The overdose of a friend or loved one is one of the most terrifying experiences you can ever go through. The decisions that you make when it occurs can mean the difference between life and death, so it is important torecognize the symptoms of an overdose along with the proper way of responding to it.
What Happens During An Overdose?
There are a number of symptoms which are associated with an overdose. Some of these include pupils which are smaller than usual, confusion, seizures, skin which is clammy or cold, dizziness and fainting. An individual suffering from an overdose may also develop nausea or vomiting.
According to the Centers for Disease Control, an overdose occurs whenever an excessive amount of a substance is consumed and results in injury to the body. Drugs are consumed via injection, inhaling, absorption through the skin or being swallowed, and whenever too much of the substance enters the body it will adversely affect the liver.
The liver is the organ responsible for detoxification, but when it is exposed to excessive amounts of a drug it will be unable to metabolize it fast enough to prevent hazardous side effects. The definition of “excessive amount” will vary from one drug to another, and will also depend on the individual that is taking it. Adults can typically take drugs at higher dosages than children, which is why on the bottles of medicine there are recommended dosages for different age groups. However, many illegal street drugs are produced in contaminated environments with toxic ingredients, and even substances such as “pure” cocaine when taken in the wrong amounts can lead to an OD.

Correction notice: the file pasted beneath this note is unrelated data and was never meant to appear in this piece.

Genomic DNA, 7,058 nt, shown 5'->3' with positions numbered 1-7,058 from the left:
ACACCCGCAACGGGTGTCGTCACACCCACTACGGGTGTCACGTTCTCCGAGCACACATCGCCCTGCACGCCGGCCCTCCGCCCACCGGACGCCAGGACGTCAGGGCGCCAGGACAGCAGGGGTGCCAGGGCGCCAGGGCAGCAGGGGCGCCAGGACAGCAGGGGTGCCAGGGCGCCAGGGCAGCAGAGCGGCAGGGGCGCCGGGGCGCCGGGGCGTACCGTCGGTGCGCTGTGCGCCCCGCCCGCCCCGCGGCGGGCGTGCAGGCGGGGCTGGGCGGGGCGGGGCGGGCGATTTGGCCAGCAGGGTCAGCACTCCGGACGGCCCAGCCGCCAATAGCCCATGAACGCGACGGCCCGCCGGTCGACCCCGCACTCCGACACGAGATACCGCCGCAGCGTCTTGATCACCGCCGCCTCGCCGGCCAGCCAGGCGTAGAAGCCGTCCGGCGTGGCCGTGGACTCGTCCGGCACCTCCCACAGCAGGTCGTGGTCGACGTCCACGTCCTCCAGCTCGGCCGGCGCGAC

What To Do During An Overdose
Unless you’re a doctor you will be limited in how to respond to an overdose, and even many doctors will also be limited if they don’t have access to the proper equipment or they are unaware of the substance which is causing it. The most important thing to do in this situation is remain calm. Panic will only make the situation worse. If you have a cell phone nearby (most people do these days), then you will need to call a hospital. If you don’t know the number you’ll either need to find it online (if internet access is available) or get ahold of a phone book.
Next, check the pulse of the victim. If they are unconscious but still breathing, then lay them on their side in a recovery position. Under no circumstances should you try to get them to vomit, as this could cause them to choke to death. You should also not attempt to give them anything to eat or drink, even water, as this to could also exacerbate the condition. When the ambulance arrives go to the hospital and bring whatever drugs the victim was taking with you as this will help the doctors identify theabused substance and the most effect way of treating it. An overdose is a frightening situation but responding correctly and rapidly offers the best chance of saving a life.